I had a few minutes to catch-up with Bill Fenimore today, now that he's back from vacation. Quite a bit is going on!
Jason, a member of our site committee who works for Vulcan, will be meeting with Bill right after Christmas to set-up a performance audit. This will give us a benchmark to work from for energy efficiency. Jason and Jack have also formed a sub-committee for consultation when questions of particular products or methods arise, to vet them for compliance with the LBC/LSC. This will help Bill negotiate his way around the day-to-day work steps he's orchestrating.
The big ongoing project is the slate roof on the Brick Building. The build-back of the roof is close to half done now, but the overall project is well past the halfway mark, since all the removal and prep had to be done first of course. Three workers were roped-up on top today!
Bill gave me a souvenir solid copper nail from the project. I'm still amazed you can hammer a copper nail into that old wooden substructure, but these guys are the experts! (Still, I wonder how many of these they bend!)
Seattle Powdercoat, for the expert work. The powdercoating is so resistant to rust it's rated for below-ground use! So the metal parts up there should last a good, long time.
And speaking of the roof, right underneath it is the attic, which needs insulation! The attic space needs to be kept warm, so the insualtion can't just lie on the attic floor, it has to attach to the underside of the roof, so a soy-based spray-on open-cell foam is the material of choice. Work will start on that when the roof is done, since it covers the underside of the roof and you want the vibration of the work roof to be over when the foam goes on. Puget Sound Energy's stimulus money will pay for about half the cost of insulating the attic, which will save a lot of energy in the long run, of course.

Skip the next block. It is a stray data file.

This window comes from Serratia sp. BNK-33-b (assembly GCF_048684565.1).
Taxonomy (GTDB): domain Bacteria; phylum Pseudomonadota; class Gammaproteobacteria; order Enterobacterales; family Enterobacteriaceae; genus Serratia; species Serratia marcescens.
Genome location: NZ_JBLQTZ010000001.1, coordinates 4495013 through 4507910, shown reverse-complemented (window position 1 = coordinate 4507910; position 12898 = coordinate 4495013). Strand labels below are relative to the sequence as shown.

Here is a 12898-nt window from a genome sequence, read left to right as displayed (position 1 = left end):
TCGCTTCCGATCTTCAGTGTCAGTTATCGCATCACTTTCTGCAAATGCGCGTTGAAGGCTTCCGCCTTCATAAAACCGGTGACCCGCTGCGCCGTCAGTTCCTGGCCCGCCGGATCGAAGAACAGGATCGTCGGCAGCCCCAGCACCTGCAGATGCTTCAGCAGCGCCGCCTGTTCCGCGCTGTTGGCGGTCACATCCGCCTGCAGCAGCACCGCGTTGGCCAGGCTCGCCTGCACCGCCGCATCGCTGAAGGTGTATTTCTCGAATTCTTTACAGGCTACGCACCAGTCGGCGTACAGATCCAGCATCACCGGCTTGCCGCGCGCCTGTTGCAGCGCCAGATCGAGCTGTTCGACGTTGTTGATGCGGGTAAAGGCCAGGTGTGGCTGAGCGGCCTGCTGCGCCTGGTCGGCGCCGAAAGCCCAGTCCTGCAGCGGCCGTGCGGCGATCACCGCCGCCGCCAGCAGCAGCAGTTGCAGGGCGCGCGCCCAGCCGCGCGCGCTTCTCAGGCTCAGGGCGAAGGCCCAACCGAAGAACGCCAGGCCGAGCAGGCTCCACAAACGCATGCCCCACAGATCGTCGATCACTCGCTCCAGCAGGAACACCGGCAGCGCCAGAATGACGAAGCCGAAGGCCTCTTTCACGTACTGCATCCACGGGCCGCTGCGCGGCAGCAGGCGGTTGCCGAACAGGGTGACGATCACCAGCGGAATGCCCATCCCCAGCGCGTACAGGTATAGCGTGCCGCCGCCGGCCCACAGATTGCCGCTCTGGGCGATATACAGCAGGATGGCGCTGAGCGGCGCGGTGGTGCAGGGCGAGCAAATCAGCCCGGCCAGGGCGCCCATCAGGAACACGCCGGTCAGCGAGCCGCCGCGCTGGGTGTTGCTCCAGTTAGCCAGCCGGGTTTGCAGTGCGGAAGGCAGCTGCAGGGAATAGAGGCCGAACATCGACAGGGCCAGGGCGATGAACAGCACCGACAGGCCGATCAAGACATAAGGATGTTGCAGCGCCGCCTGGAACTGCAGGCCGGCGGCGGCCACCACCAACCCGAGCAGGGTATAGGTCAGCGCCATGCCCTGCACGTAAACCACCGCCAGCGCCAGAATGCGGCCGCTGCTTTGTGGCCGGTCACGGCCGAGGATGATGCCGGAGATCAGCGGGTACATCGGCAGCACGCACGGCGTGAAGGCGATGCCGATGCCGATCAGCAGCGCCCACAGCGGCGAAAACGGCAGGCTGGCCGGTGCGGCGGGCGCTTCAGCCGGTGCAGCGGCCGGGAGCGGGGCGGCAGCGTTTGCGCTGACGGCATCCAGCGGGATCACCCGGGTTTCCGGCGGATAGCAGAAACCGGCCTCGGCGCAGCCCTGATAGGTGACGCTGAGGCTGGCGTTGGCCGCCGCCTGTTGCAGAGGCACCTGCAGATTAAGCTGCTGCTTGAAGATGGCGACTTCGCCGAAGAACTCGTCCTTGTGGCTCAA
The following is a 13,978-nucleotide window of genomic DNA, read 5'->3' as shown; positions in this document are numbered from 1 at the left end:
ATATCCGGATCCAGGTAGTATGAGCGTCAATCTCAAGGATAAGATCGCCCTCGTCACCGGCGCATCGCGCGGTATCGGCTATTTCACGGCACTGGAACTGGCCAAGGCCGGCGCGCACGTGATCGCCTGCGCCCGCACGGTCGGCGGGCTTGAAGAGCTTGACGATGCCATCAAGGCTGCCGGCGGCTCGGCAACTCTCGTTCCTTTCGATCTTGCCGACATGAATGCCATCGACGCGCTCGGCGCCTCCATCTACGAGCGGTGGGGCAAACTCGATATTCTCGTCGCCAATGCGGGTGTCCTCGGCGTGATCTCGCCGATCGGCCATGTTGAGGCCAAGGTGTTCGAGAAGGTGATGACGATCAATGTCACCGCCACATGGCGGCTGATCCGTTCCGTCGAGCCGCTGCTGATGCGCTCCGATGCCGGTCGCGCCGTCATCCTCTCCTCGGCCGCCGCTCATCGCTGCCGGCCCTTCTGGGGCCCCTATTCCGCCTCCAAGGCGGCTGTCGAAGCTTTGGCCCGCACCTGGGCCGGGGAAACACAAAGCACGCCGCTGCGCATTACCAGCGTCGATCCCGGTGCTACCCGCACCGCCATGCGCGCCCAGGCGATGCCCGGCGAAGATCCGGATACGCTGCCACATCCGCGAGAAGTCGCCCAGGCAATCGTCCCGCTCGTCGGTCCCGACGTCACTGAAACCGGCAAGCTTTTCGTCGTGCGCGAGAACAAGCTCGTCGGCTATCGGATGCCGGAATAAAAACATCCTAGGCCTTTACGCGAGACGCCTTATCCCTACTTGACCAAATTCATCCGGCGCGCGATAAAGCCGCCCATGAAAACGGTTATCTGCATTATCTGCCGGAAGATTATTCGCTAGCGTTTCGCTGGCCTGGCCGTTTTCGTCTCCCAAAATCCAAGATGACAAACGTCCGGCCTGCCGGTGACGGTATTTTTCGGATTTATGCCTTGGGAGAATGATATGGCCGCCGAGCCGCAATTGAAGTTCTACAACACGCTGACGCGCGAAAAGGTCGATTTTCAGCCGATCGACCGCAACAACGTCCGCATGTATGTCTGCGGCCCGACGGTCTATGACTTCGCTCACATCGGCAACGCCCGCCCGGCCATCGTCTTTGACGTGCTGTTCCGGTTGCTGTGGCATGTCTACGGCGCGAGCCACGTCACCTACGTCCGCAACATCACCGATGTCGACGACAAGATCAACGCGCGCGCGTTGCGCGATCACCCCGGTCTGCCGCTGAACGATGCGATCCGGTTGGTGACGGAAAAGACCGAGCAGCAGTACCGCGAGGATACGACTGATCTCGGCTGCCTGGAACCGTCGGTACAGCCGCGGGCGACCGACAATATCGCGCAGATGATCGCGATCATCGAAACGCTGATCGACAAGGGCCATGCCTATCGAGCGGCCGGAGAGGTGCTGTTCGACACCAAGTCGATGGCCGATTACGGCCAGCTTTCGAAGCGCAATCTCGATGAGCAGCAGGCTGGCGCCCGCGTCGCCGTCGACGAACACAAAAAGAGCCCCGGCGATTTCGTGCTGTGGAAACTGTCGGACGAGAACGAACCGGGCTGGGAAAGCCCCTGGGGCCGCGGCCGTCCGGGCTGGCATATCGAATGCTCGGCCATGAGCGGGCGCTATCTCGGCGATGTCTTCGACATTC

Insulation's an issue up in the blue building too. The exterior walls aren't insulated and that's going to get done over the Holidays, when the building is little-used, if the contractor can do it, and Bill says he thinks they can! Rather than the standard drilling and plugging of large holes in the outside wood siding, like you see done on some older homes, our beloved blue building will be insulated from the inside, with holes high on the interior walls, which can then be patched and never seen again, unlike the fairly obvious plugs in exterior siding, that usually just get more obvious with weathering.
And finally good news on building interior lighting. The Community Hall now has both audience and stage lighting with new LED fixtures. The entire hall can now be lit as well or better than before with the equivalent energy of a couple of 100W incandescent bulbs! The next big thing will be a "Daylighting" project for one of the classrooms, performed in part by the Integrated Design Lab of the UW. This demo project will apply all the methods the Lab recommends and gauge the results in one room, so that if adjustments are needed, the work on the rest of the buildings will encorporate the best practices we determine in the test. We're lucky many of the classrooms have lots of big bright windows so we think with new fixtures and controls and new paint on the ceiling, an ideal lighting arrangement can be found, partly automatic to take account of available daylight, and partly manual based on the occupants' needs.
I'll touch base with Bill again after the first of the year, and I'm sure you'll join me now in wishing him a Happy Holiday and in thanking him for his hard work and diligence in handling the ongoing upgrades in progress! Thanks, Bill!